3.

Comment Te Dire Adieu

(DISQUES VOGUE, 1968)

Following the defiant one-note melancholy of Ma Jeunesse Fout Le Camp… for her follow-up Hardy became song-hunter, working with British arrangers Arthur Greenslade, Mike Vickers and John Cameron to refashion Phil Ochs’ There But For Fortune, Ricky Nelson’s Lonesome Town and Leonard Cohen’s Suzanne. There are also tracks by Serge Gainsbourg – at his filthy best on the bitingly assonant title-track and prison masturbation monologue L’Anamour -  Antonio Carlos Jobim, and future Nobel prize-winner Patrick Modiano. The result is a baroque orchestral pop LP that in its own subtle way, captures the unrest of Paris ’68; a sense of darkness and swirling unease beneath the urban romance.

2.

Midnight Blues

(ACE, 2013)

Assembled from three difficult-to-find English language LPs (En AnglaisOne-Nine-Seven-Zero and the album eventually titled If You Listen) this 2013 Bob Stanley compilation neatly documents Hardy’s post May ’68 transformation from yé-yé pop chanteuse to moody folk-rock existentialist. Majoring on work Tommy Brown and Mick Jones, plus London recordings with Fotheringay and Fairport Convention alumni (Nick Drake was also present, too withdrawn to contribute) this mix of surprising covers (Beverley Martyn, Neil Young, Trees) and originals is Hardy at her wistful best, her hesitant English vocals adding an extra questioning note to autumnal songs of uncertainty and doubt.

1.

La Question

(SONOPRESSE 1971)

Released on the tiny Sonopresse label in October ‘71, Hardy’s second LP for her Hypopotam production company marks a complete conceptual break from her pop past. Co-written and recorded with Paris-based Brazilian singer and guitarist Valeniza Zagni da Silva - aka Tuca - La Question catalogues the highs and lows of Hardy’s turbulent relationship with Jacques Dutronc and Tuca's own unrequited love for Italian actress Lea Massari. Hung on Tuca’s weightless bossa-nova rhythms and Raymond Donnez’s dark, sensual strings this intense, haunted and hypnotic LP rises and falls with a powerful dreamlike eroticism, caught somewhere between “la petite mort” and death itself.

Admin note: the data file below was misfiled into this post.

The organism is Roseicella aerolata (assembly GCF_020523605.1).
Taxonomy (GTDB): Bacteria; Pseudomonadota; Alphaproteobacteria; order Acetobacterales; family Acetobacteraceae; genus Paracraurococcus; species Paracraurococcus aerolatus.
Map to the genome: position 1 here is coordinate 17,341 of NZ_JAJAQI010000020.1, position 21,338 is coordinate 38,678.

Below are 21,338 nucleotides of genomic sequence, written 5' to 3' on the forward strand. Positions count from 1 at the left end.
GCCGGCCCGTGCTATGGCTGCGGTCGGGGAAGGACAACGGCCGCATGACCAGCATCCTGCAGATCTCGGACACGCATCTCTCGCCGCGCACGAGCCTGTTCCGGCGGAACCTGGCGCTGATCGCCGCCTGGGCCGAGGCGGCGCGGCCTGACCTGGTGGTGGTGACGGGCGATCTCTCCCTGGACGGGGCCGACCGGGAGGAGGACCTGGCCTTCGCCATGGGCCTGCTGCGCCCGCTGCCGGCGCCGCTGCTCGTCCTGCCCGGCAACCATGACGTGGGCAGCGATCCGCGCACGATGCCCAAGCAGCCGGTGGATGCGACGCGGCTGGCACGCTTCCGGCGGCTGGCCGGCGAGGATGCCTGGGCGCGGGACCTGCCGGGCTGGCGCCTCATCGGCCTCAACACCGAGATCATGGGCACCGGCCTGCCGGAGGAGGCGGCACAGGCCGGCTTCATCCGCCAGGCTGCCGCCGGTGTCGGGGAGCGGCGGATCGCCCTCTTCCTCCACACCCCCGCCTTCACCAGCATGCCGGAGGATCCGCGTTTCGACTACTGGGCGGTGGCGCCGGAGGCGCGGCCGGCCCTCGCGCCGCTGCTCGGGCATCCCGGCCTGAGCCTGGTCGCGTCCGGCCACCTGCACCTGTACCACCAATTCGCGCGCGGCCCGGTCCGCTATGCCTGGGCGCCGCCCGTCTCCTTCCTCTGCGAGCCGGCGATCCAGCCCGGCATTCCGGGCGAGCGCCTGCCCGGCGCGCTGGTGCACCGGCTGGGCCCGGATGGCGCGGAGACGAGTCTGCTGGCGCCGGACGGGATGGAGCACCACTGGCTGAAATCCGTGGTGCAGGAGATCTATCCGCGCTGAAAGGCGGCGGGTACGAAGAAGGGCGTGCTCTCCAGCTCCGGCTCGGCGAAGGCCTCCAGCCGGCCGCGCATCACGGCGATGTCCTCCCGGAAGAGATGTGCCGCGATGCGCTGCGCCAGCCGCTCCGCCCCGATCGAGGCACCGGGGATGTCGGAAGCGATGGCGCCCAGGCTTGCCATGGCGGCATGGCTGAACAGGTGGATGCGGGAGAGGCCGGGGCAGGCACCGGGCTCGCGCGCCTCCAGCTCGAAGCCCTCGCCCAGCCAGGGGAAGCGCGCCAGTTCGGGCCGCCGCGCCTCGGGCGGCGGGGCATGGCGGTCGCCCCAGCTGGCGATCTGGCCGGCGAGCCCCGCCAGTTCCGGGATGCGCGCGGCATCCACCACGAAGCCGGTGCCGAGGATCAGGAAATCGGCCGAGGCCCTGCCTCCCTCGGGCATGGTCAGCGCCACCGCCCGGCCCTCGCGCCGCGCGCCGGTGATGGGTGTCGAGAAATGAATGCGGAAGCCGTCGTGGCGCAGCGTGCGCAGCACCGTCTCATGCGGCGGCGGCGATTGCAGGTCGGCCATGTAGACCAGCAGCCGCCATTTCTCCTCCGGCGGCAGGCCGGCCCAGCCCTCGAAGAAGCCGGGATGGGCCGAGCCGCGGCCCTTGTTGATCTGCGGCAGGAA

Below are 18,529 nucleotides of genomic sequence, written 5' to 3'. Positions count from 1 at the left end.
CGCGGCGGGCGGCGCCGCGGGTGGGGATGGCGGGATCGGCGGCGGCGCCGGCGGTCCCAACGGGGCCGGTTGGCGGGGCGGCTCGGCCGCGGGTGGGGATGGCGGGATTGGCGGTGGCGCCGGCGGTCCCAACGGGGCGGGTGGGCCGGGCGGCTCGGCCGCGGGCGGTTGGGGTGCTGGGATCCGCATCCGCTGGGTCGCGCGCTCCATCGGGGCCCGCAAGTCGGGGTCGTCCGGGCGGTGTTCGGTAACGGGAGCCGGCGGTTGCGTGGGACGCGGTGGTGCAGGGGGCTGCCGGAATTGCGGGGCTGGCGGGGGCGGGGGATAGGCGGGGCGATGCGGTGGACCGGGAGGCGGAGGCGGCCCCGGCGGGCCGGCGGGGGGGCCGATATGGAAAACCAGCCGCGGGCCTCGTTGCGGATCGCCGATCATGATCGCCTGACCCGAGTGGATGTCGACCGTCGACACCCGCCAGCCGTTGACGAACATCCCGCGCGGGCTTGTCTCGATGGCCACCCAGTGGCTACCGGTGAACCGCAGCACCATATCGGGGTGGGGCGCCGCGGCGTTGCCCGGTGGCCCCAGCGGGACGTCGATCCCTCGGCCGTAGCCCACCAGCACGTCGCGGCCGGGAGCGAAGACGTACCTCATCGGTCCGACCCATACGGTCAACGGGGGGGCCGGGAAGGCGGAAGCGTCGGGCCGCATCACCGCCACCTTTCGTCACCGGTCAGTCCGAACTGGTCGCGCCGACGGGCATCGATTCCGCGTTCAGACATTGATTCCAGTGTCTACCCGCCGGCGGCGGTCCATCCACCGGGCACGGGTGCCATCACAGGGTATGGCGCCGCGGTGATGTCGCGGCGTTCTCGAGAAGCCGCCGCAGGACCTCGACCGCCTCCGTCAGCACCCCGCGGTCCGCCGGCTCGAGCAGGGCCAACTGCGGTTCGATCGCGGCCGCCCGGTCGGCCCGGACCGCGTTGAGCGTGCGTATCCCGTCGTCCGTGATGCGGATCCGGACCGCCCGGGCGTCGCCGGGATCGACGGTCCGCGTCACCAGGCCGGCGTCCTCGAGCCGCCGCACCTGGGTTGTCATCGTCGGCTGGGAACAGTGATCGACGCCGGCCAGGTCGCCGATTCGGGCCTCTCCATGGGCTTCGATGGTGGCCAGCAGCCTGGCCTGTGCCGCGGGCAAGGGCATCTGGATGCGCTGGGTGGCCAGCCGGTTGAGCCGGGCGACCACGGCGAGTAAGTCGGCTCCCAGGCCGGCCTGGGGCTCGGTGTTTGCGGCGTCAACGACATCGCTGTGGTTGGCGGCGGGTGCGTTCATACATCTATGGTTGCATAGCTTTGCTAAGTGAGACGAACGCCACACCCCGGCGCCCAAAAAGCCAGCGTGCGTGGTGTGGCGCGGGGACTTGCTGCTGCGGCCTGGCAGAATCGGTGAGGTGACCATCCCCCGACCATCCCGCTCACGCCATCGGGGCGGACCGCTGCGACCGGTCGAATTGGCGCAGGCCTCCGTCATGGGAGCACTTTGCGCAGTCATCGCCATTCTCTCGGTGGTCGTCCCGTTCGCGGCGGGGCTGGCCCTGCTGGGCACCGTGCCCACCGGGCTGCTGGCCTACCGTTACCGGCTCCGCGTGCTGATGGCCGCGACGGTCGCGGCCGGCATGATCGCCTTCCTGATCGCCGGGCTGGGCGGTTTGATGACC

Now Hear This…

There’s something good on every Françoise Hardy LP, so if you’ve already fallen for her classic 1962-74 recordings check out her disco reinvention on 1978’s Musique Saoûle and 1982’s Quelqu'un Qui S'en Va. Others worthy of investigation include 1988’s Decalages (despite the of-its-time gated-drums production) and 1996 comeback Le Danger, where Rodolphe Burger’s guitar atmospherics assume the role Jean-Claude Vannier string arrangements - it has aged surprisingly well. And if your French is up to it, there’s also Hardy’s 2008 memoir, Le Désespoir Des Singes Et Autres Bagatelles, and, on YouTube, the 2016 documentary La Discrete.

Picture: Mondadori Portfolio